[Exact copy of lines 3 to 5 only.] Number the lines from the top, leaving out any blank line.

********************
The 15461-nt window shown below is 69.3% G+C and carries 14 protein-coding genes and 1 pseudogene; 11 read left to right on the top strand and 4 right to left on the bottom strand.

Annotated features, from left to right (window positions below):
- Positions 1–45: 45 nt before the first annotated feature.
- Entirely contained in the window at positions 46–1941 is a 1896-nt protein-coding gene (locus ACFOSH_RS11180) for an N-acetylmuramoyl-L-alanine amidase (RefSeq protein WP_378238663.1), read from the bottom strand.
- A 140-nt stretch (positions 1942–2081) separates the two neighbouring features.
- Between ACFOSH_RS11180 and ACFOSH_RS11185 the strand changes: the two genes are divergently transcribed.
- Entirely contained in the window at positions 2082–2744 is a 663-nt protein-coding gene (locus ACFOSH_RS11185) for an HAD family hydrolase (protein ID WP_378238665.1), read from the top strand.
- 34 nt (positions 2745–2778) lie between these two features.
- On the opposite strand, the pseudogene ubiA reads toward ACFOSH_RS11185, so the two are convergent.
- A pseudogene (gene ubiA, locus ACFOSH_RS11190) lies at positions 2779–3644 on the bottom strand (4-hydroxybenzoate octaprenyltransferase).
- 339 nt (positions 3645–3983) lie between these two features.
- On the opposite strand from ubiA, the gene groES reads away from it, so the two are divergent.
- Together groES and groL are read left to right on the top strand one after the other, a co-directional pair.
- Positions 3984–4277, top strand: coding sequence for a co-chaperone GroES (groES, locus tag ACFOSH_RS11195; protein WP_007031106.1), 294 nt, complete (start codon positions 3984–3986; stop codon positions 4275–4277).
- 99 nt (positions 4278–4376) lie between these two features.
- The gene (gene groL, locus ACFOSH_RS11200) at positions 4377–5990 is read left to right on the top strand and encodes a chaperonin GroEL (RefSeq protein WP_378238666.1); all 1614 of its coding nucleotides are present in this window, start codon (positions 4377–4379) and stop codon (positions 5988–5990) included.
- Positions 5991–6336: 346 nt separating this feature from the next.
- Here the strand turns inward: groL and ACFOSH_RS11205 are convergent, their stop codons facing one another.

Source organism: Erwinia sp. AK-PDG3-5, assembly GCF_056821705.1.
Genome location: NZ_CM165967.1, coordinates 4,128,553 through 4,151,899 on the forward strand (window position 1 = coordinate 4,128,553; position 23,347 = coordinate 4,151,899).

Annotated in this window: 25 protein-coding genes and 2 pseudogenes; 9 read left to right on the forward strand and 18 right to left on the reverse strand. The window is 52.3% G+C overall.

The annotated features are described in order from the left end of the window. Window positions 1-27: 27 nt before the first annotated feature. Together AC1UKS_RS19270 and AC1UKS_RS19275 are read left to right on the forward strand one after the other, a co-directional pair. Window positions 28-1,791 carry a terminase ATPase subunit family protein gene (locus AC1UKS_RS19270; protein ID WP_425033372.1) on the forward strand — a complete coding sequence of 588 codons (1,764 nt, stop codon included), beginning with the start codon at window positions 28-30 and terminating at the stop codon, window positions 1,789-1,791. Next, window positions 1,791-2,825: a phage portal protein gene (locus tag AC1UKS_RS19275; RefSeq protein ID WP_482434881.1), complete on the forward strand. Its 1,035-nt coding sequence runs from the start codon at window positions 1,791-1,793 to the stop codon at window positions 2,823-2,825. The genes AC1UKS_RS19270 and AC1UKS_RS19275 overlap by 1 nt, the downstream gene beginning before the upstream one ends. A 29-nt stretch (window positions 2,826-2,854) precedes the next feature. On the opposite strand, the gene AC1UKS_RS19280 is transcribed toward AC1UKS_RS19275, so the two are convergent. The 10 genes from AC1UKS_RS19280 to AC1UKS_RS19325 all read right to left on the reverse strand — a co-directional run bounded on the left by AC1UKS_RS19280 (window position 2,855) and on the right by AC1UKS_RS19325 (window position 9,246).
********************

- Positions 1–45: 45 nt before the first annotated feature.
- Entirely contained in the window at positions 46–1941 is a 1896-nt protein-coding gene (locus ACFOSH_RS11180) for an N-acetylmuramoyl-L-alanine amidase (RefSeq protein WP_378238663.1), read from the bottom strand.
- A 140-nt stretch (positions 1942–2081) separates the two neighbouring features.